At each Novato High School dance, students are forced to wait in an extensive line to be breathalyzed and searched in order to ensure that no contraband is brought in and no students are intoxicated before entering. Despite Novato High’s emphasis on student freedom, the right to privacy is evidently not considered when requiring students to partake in a breathalyzer test before entering these events. Not only is this procedure a clear invasion of privacy, but it is also extremely time-consuming.
While the desire to prevent students from attending dances while under the influence of alcohol is understandable, the methods implemented by Novato High have proven to be highly ineffective. For example, the chaperones at these events may go through the trouble of breathalyzing students, but it doesn’t prevent most kids from finding a way around it. Students are often able to circumvent these protocols by sneaking illegal items past the searchers. The breathalization policy also results in students resorting to other potentially hazardous substances in order to avoid detection. Some may argue that these policies help ensure that students are deterred from drinking or using other recreational drugs. However, it might not be the best policy.
Students can easily bring in illicit substances through concealed compartments or pockets, which may pose a greater liability concern for the school.
Junior Gavin Cameron compared the NHS dances to San Marin’s dance.
“I went to the San Marin homecoming and they didn’t use any method of checking kids. Students were basically free to walk into the dance, but I didn’t notice anyone that could have been under the influence of anything. Everyone was just having fun on their own,” said Cameron.
Another way that students avoid these invasive policies is by simply not attending the dances. This is also unfavorable because dances are an important way for Novato High School to raise money. With the Novato High ASB raising thousands of dollars on the homecoming dance alone, this money is clearly a substantial portion of our school’s funding.
“The homecoming dance is one of our largest profits. Almost every student attends and many of them bring guests. Without the homecoming dance, the school wouldn’t nearly make as much money as we normally do. The importance of it is indisputable,” says Leadership and Health teacher, Stephanie Searle.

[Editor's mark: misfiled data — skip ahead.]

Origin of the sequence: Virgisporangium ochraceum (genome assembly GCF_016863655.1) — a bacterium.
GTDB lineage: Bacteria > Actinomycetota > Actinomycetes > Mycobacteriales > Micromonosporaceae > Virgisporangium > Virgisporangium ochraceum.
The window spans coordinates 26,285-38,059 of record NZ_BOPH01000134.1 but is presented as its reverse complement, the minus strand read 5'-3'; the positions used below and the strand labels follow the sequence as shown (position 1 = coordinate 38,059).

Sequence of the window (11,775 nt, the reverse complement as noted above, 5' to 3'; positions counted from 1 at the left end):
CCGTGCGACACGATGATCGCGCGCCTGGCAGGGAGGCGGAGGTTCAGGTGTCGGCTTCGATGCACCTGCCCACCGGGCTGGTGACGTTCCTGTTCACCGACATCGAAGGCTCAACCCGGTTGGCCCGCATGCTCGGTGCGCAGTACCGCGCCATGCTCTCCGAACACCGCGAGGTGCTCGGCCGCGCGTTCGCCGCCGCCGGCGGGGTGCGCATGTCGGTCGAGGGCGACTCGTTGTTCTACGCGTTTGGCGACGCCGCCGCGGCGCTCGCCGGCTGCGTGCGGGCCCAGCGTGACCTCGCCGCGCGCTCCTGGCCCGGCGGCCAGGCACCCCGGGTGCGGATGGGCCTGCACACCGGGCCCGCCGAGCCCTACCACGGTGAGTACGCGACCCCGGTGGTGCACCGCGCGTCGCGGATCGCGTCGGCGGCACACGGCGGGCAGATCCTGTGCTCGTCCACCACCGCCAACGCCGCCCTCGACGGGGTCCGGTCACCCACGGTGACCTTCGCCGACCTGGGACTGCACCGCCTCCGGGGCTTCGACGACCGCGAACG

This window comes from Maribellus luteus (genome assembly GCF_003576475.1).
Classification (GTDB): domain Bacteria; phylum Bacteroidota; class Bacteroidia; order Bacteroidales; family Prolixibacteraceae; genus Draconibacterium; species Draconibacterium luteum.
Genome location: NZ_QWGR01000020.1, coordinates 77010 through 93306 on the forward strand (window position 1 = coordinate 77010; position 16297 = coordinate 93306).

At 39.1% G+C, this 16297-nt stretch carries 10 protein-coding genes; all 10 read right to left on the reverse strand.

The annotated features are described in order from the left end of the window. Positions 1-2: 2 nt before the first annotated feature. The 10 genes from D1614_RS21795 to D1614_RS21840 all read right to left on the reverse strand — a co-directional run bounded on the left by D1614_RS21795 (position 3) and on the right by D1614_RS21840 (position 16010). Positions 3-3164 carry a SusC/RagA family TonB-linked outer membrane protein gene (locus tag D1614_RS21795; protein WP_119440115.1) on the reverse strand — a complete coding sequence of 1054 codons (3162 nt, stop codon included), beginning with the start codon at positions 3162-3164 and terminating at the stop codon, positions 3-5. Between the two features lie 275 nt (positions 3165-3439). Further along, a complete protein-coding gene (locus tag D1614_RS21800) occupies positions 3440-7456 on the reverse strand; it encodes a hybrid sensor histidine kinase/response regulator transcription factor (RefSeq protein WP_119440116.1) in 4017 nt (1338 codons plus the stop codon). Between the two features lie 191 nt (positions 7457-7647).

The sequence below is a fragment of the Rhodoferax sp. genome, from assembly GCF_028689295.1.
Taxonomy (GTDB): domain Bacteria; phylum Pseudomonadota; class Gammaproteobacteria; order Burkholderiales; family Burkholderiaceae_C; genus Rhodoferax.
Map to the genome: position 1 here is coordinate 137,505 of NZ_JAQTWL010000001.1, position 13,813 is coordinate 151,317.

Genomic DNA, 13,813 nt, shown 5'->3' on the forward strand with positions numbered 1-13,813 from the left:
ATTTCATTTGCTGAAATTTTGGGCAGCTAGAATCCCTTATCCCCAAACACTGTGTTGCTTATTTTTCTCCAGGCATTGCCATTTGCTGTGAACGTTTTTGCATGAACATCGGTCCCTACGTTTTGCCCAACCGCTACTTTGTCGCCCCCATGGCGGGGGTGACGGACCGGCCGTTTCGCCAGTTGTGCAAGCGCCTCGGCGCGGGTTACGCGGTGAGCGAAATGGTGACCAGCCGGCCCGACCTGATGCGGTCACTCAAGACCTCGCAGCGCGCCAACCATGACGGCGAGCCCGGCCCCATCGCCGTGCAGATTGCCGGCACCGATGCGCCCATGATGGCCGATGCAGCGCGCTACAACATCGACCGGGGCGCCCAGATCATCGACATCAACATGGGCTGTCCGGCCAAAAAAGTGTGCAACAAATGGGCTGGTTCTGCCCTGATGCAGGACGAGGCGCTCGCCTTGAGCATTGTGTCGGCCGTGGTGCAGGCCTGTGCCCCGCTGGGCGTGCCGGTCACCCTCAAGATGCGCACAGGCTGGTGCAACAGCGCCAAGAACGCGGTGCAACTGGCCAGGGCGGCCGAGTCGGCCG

The routine of searching and breathalyzing students can be compared to the National Security Agency’s warrantless surveillance on American cell phone calls. Both events make the general public uncomfortable and according to the Fourth Amendment, should be illegal. Novato High should instead strive to give students as much freedom and fair treatment as possible, although different rules are followed on high school campuses.
Additionally, the method of breathalization can be seen as biased. According to the staff, it is possible to successfully create a safe school dance environment by only checking and breathalyzing a couple of kids. It doesn’t seem to be an exact number that they count by, so the enforcement of the rule of which kids get breathalyzed remains a point of controversy. The enforcers seem to choose kids who either look the part, or act the part.
Sophomore William Carlson described the process.
“They profile kids on whether they are good students or not. Say a senior who has gotten into trouble in the past shows up to the dance at the same time as a freshman that the teacher knows nothing about. The senior is gonna be the one to be breathalyzed because the teachers just assume that he or she is more likely to drink. It’s straight up bias,” said Carlson.
Novato High School should replace the current screening with a policy where students are only to be breathalyzed or searched if the school has reason to believe that the student is under the influence. By doing this, it could help improve the trust between students and faculty. Also, the students are more likely to comply with the expectation of sobriety as they would have more of an understanding of the severe consequences of using drugs before the event.